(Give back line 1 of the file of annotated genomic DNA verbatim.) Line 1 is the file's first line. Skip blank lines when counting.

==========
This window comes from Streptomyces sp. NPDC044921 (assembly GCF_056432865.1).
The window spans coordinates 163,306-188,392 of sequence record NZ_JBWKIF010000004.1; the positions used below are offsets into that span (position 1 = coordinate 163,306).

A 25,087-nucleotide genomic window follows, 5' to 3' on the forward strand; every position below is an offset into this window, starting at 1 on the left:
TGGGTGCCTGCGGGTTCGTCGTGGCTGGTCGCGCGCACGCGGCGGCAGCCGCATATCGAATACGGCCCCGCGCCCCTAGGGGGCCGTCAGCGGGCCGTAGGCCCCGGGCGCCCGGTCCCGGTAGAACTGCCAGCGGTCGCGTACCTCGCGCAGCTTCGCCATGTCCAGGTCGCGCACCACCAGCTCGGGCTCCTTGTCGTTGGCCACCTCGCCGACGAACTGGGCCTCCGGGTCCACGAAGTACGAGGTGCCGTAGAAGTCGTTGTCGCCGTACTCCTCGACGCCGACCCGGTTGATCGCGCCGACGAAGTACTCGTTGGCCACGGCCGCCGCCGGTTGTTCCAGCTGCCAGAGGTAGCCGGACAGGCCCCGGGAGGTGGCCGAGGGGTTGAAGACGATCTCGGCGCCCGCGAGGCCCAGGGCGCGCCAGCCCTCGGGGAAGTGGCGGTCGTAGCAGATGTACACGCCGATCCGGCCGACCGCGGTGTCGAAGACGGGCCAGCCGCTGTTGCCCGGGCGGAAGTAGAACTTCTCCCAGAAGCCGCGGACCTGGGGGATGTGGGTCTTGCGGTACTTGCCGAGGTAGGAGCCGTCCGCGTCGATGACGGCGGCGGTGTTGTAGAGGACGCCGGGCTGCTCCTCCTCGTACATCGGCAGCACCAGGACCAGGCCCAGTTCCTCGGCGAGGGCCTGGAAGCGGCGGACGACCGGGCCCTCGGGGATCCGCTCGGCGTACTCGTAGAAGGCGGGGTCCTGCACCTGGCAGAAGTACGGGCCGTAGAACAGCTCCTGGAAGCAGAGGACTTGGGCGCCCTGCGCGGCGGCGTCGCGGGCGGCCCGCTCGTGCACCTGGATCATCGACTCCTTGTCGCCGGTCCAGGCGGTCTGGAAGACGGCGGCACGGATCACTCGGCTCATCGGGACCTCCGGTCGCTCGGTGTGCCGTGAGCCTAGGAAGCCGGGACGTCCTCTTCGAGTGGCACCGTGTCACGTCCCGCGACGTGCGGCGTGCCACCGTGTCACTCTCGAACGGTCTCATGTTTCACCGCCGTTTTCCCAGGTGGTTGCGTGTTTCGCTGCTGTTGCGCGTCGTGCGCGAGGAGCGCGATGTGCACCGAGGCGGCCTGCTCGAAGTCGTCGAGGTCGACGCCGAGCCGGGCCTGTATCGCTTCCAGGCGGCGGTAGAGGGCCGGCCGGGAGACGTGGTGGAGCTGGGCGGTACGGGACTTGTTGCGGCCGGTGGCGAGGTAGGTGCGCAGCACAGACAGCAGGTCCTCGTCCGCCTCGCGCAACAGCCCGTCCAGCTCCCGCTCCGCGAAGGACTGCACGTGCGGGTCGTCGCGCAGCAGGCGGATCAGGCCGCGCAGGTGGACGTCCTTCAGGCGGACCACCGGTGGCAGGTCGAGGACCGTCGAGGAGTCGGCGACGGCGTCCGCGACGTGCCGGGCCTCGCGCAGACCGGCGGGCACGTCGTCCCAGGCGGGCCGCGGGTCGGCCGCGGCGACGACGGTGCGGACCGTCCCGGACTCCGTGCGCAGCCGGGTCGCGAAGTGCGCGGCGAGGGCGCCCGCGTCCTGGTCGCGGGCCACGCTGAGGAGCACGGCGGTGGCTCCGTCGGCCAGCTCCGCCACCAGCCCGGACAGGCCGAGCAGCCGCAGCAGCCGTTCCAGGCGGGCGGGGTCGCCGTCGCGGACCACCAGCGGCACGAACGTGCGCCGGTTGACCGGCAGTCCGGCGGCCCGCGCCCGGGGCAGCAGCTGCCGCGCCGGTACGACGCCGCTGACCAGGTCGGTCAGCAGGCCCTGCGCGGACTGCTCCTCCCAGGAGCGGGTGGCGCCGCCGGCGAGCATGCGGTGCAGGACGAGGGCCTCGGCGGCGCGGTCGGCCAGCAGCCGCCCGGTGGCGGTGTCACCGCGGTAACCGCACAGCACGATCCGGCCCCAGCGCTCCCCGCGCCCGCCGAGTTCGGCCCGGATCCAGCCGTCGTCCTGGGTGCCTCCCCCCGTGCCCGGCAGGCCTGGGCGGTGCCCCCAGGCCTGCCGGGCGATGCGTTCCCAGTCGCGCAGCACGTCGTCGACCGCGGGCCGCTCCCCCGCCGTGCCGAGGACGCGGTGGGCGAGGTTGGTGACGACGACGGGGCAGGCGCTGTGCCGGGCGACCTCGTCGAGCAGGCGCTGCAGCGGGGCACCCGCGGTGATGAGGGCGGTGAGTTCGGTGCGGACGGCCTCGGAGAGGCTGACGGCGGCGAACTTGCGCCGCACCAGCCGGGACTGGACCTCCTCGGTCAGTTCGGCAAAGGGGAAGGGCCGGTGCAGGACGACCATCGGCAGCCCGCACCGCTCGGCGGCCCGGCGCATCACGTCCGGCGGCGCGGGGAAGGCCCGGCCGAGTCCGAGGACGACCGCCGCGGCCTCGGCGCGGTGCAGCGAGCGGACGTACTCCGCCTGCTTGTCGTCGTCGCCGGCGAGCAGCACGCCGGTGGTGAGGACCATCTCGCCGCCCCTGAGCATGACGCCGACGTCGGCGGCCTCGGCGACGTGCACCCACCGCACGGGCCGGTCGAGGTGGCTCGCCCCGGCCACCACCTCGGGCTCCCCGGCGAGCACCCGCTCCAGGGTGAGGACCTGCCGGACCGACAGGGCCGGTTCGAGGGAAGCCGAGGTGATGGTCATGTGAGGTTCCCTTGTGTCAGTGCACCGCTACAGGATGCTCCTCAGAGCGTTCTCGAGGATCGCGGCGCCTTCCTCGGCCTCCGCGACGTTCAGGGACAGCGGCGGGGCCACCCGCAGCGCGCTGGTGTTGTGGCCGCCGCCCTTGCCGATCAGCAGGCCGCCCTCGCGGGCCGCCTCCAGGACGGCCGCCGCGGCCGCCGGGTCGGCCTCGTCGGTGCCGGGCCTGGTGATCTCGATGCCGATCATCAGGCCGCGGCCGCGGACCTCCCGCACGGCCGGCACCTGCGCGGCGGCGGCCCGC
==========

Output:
This window comes from Streptomyces sp. NPDC044921 (assembly GCF_056432865.1).